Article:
There's some truth to this, but it is tough to tell who will make a good engineer. Let's talk about programmers, since that's what I know about. In school (Caltech, so everyone was a scientist or an engineer, thats all we had) there were plenty of scientists who struggled with CS1. And of course many who did well. But just like with science, there's a combination of learning and innate ability that can be hard to judge without experience. I can study physics all I want, but I don't grok it enough to be good at it the way many of my classmates were.

That being said, odds are certainly much higher for a good scientist than a person at random. Math & logic are prerequisites that most scientists should be pretty good at.

But given the issues with hiring, the large companies absolutely should be trying to do more training of promising non-engineers. Details of how long you would try before giving up are tough to decide on, but it's something that could be experimented with.
posted by wildcrdj at 6:14 PM on June 14, 2010


This is just like the market for graduating law students. Why is anyone surprised?

What Admiral Haddock Forktine said. The expected economic payoff from any professional degree (JD, MBA, PhD) is negative, except possibly for the very top-tier schools. Going into debt in pursuit of a negative expected payoff is stupid.

Disclosure: I'm a tenured CS professor.
posted by erniepan at 6:16 PM on June 14, 2010 [1 favorite]


This is just like the market for graduating law students. Why is anyone surprised?

I'm pretty sure we already had this exact thread before except with English PhDs last time.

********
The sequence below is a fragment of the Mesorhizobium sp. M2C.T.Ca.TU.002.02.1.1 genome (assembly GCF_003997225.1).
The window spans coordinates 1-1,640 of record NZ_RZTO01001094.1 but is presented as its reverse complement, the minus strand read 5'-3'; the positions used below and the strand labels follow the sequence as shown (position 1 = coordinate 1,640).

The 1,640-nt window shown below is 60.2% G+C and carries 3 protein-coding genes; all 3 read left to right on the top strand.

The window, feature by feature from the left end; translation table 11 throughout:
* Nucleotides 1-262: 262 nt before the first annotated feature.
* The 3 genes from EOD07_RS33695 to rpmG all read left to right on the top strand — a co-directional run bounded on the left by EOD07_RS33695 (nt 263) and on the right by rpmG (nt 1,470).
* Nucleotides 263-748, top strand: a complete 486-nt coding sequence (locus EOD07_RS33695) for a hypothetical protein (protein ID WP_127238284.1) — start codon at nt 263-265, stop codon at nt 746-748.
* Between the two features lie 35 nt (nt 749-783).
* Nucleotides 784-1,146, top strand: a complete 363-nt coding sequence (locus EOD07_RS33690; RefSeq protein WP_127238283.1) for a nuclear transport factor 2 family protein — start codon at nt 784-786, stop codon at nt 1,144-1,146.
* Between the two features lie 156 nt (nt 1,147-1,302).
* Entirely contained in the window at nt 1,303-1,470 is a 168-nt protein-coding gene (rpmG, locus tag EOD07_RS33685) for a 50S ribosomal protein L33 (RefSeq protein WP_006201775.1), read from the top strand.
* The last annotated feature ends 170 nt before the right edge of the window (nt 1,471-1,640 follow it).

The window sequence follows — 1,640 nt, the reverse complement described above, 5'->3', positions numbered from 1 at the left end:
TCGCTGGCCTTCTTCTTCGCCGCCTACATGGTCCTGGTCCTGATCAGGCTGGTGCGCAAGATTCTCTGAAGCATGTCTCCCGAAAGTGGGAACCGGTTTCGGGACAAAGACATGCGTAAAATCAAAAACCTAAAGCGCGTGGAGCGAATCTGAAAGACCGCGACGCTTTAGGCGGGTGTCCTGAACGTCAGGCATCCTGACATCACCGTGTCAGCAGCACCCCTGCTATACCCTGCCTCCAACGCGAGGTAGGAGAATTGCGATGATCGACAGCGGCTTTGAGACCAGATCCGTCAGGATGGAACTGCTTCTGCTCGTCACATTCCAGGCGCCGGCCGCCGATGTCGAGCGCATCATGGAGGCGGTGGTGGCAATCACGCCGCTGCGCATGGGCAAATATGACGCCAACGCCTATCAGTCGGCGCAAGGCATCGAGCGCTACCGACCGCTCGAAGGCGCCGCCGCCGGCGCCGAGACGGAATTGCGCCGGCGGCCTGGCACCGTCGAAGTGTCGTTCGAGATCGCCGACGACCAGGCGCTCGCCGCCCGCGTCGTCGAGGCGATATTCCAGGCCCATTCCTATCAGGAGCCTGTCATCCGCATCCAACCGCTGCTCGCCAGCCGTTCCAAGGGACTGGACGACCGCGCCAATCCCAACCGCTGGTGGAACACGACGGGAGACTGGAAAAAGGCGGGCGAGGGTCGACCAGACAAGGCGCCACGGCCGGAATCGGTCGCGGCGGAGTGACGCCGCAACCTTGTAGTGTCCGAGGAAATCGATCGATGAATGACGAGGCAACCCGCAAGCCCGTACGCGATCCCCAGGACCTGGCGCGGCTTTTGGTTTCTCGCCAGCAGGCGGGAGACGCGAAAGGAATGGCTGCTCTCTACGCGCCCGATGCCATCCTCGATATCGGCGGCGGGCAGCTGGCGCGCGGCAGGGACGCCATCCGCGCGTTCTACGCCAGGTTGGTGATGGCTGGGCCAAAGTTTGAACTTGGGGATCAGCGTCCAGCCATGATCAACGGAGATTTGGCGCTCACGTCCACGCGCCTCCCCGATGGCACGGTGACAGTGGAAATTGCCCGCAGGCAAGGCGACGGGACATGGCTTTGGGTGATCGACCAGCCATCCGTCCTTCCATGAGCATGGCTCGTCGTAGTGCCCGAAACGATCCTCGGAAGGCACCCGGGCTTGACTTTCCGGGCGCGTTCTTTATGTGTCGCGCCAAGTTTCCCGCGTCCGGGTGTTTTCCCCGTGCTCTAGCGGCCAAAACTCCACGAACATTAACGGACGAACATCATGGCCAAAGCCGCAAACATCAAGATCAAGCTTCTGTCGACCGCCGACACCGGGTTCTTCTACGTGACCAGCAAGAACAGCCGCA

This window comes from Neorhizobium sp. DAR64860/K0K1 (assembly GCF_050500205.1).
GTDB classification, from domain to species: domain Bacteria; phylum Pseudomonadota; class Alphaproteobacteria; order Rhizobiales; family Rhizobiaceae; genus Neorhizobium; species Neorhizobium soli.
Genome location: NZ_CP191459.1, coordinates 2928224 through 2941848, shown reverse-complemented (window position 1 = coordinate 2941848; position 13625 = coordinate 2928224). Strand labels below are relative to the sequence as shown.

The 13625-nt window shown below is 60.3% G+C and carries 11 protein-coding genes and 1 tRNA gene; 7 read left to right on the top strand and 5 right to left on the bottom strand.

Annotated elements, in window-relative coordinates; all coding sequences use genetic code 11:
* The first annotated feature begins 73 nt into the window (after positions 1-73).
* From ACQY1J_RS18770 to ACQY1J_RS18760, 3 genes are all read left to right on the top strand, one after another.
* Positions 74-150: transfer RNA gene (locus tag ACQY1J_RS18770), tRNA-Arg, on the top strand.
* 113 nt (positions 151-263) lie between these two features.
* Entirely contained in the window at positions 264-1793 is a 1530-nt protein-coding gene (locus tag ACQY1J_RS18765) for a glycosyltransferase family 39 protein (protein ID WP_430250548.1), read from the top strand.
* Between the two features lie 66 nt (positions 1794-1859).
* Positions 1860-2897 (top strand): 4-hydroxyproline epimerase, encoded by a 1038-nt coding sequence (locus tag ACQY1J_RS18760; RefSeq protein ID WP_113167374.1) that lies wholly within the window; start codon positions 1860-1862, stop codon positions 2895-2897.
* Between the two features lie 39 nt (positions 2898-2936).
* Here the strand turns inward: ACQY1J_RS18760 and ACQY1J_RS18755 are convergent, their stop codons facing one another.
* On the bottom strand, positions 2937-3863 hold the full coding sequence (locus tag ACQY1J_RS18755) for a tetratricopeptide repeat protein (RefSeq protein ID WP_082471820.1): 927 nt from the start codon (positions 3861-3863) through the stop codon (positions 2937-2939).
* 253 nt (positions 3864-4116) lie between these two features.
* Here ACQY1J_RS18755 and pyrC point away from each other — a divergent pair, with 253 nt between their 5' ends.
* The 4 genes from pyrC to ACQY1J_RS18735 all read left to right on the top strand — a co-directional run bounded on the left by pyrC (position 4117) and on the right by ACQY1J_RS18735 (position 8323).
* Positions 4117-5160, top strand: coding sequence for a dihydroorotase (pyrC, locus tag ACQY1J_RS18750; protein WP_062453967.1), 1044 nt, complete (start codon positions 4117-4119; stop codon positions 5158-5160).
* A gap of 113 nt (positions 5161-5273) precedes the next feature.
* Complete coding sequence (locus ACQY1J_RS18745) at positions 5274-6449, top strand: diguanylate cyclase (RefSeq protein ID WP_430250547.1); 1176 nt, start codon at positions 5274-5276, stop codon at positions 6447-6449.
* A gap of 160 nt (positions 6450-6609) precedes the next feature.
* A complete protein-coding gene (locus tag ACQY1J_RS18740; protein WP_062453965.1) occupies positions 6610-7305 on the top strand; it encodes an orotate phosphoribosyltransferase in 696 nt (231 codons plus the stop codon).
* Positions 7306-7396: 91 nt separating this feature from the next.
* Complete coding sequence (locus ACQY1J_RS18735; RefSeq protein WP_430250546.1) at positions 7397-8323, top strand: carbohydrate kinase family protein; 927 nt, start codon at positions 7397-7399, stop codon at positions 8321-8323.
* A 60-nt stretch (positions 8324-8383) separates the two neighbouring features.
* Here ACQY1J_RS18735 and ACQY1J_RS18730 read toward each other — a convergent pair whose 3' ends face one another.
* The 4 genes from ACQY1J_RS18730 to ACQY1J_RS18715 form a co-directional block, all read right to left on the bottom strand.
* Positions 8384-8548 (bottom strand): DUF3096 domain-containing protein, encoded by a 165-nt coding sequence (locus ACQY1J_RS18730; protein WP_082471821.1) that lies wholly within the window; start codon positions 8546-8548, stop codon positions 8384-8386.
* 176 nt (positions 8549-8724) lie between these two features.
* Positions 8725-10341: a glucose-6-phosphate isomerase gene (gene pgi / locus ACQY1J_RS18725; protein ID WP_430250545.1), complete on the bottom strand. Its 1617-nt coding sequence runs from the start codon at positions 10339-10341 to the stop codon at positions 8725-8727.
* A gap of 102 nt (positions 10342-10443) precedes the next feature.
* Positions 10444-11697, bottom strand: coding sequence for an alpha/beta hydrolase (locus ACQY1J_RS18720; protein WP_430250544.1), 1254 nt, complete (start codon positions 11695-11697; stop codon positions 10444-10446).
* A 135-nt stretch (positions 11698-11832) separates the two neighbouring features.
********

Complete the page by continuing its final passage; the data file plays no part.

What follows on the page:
posted by GuyZero at 6:19 PM on June 14, 2010


Back in the 80's we undergrads speculated that positions would be opening up once the then current crop of professors retired. Ergo, it was a good idea to attend grad school and get a PhD. Which I started to do, for one quarter and then flamed out. Recently I spoke to a friend who had returned to my alma mater in his 50's as a postdoc. Many of the same tenured professors from 25 years ago are still there and show no signs of stepping down anytime soon.
posted by telstar at 6:31 PM on June 14, 2010


I don't agree with the idea that we have too many scientists. Sure, we have too many to all become principle investigators. You can't just slim down the current system by firing all the postdocs and having fewer grad students though ---no work would get done. The problem is that the current employment profile has been coupled with a system designed to pay non-faculty scientists just enough to survive on, with the opposite of job security (guaranteed that postdoc ends, you can't get promoted from it, you MUST leave). This state gets dragged out over a long period of time, so you have scientists working over a sizable fraction of their lives, making crap wages and having little prospect for for improvement.